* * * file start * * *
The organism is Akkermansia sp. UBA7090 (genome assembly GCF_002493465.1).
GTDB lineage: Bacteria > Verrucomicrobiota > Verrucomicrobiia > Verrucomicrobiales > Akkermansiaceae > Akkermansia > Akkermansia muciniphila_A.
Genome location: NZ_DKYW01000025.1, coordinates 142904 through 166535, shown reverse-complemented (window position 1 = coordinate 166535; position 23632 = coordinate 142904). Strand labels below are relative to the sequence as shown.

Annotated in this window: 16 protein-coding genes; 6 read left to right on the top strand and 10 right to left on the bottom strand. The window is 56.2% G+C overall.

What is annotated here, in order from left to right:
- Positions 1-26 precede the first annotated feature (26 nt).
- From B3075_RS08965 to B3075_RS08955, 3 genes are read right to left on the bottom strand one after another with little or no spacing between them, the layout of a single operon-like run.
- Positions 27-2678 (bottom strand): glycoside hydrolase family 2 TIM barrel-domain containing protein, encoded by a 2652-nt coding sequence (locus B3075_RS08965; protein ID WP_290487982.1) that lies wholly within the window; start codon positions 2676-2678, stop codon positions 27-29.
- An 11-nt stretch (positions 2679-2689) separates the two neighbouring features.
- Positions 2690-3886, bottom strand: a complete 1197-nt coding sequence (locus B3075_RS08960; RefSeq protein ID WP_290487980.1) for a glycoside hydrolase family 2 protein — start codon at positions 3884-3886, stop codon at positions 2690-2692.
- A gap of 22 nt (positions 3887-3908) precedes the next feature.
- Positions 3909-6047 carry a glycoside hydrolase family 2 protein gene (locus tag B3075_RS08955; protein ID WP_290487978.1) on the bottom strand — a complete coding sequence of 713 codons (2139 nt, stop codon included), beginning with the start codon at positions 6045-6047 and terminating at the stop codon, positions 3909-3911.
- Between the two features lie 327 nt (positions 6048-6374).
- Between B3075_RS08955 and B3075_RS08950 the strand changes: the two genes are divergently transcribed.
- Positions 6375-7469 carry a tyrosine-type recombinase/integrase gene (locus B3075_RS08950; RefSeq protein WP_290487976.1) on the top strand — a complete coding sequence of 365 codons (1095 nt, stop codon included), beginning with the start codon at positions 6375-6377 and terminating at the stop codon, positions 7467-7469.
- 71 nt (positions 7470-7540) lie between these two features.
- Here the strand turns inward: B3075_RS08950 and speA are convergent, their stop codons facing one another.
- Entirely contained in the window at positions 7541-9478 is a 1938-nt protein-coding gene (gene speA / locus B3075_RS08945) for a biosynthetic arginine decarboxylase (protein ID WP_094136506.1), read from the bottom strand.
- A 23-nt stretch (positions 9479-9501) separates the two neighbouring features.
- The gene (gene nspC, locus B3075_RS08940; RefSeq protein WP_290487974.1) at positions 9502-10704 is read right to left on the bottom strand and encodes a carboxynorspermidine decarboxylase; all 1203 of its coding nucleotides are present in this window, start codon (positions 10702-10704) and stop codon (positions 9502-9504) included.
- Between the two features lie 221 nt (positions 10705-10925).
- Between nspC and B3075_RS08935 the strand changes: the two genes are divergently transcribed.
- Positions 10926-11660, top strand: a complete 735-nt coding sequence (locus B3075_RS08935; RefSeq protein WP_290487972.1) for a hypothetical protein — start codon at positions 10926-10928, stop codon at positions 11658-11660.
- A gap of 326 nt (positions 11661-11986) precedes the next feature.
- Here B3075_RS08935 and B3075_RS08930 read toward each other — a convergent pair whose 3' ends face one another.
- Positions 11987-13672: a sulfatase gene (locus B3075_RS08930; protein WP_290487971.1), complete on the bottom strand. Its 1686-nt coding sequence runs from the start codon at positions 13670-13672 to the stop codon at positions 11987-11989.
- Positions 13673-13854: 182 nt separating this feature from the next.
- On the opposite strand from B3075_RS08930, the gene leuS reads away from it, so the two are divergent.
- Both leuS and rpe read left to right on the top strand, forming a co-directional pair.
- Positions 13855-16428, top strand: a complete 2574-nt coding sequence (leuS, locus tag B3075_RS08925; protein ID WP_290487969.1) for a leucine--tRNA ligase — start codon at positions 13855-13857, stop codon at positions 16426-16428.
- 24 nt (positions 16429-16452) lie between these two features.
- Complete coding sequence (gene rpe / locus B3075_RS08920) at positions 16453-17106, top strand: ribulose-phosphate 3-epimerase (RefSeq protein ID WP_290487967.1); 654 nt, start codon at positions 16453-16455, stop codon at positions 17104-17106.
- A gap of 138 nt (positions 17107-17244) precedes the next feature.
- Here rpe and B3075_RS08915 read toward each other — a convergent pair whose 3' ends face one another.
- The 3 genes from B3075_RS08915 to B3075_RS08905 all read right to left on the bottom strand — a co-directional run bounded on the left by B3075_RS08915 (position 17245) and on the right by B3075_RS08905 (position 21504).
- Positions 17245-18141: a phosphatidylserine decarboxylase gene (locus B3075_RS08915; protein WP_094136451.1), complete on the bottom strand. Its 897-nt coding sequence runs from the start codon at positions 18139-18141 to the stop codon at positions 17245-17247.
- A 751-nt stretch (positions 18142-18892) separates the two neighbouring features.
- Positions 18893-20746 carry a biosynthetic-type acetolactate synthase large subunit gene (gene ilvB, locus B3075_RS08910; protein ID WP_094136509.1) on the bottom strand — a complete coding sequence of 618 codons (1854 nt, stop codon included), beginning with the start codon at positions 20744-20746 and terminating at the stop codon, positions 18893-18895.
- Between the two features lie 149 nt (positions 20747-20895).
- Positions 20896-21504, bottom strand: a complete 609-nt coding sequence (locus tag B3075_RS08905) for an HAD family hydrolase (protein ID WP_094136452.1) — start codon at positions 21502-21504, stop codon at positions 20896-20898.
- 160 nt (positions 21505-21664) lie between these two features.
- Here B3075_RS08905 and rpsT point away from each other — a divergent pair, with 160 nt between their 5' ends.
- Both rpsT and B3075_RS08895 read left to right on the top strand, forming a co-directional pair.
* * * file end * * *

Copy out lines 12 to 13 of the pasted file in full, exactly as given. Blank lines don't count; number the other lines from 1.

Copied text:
- Positions 3909-6047 carry a glycoside hydrolase family 2 protein gene (locus tag B3075_RS08955; protein ID WP_290487978.1) on the bottom strand — a complete coding sequence of 713 codons (2139 nt, stop codon included), beginning with the start codon at positions 6045-6047 and terminating at the stop codon, positions 3909-3911.
- Between the two features lie 327 nt (positions 6048-6374).